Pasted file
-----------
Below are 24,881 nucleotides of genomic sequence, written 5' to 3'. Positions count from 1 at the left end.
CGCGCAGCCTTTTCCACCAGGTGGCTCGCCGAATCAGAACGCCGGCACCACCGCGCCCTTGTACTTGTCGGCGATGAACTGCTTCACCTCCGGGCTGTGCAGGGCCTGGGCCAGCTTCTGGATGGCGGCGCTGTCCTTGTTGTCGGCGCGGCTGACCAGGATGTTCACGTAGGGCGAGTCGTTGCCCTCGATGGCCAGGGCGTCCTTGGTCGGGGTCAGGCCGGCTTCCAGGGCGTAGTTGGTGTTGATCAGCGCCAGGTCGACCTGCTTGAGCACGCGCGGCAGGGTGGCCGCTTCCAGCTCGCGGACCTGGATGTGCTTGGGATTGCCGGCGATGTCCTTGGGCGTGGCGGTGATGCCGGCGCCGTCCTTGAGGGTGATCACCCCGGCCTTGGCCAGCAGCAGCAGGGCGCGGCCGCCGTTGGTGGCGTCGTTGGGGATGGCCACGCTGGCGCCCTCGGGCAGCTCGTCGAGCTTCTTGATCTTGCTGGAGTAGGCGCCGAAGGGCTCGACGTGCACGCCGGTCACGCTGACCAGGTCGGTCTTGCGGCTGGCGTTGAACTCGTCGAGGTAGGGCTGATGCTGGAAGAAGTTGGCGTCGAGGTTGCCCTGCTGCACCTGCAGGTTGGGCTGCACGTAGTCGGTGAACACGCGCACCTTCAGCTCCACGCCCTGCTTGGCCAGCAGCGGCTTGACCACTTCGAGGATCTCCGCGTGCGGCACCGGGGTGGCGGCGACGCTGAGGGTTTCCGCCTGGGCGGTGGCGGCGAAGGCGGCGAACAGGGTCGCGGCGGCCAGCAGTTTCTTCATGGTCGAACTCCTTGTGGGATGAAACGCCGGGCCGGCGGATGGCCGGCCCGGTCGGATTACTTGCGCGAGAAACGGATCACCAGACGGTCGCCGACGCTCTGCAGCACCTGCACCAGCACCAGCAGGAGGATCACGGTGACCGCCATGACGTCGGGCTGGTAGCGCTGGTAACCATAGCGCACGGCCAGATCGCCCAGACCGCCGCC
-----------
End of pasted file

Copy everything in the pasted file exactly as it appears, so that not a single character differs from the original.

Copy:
Below are 24,881 nucleotides of genomic sequence, written 5' to 3'. Positions count from 1 at the left end.
CGCGCAGCCTTTTCCACCAGGTGGCTCGCCGAATCAGAACGCCGGCACCACCGCGCCCTTGTACTTGTCGGCGATGAACTGCTTCACCTCCGGGCTGTGCAGGGCCTGGGCCAGCTTCTGGATGGCGGCGCTGTCCTTGTTGTCGGCGCGGCTGACCAGGATGTTCACGTAGGGCGAGTCGTTGCCCTCGATGGCCAGGGCGTCCTTGGTCGGGGTCAGGCCGGCTTCCAGGGCGTAGTTGGTGTTGATCAGCGCCAGGTCGACCTGCTTGAGCACGCGCGGCAGGGTGGCCGCTTCCAGCTCGCGGACCTGGATGTGCTTGGGATTGCCGGCGATGTCCTTGGGCGTGGCGGTGATGCCGGCGCCGTCCTTGAGGGTGATCACCCCGGCCTTGGCCAGCAGCAGCAGGGCGCGGCCGCCGTTGGTGGCGTCGTTGGGGATGGCCACGCTGGCGCCCTCGGGCAGCTCGTCGAGCTTCTTGATCTTGCTGGAGTAGGCGCCGAAGGGCTCGACGTGCACGCCGGTCACGCTGACCAGGTCGGTCTTGCGGCTGGCGTTGAACTCGTCGAGGTAGGGCTGATGCTGGAAGAAGTTGGCGTCGAGGTTGCCCTGCTGCACCTGCAGGTTGGGCTGCACGTAGTCGGTGAACACGCGCACCTTCAGCTCCACGCCCTGCTTGGCCAGCAGCGGCTTGACCACTTCGAGGATCTCCGCGTGCGGCACCGGGGTGGCGGCGACGCTGAGGGTTTCCGCCTGGGCGGTGGCGGCGAAGGCGGCGAACAGGGTCGCGGCGGCCAGCAGTTTCTTCATGGTCGAACTCCTTGTGGGATGAAACGCCGGGCCGGCGGATGGCCGGCCCGGTCGGATTACTTGCGCGAGAAACGGATCACCAGACGGTCGCCGACGCTCTGCAGCACCTGCACCAGCACCAGCAGGAGGATCACGGTGACCGCCATGACGTCGGGCTGGTAGCGCTGGTAACCATAGCGCACGGCCAGATCGCCCAGACCGCCGCC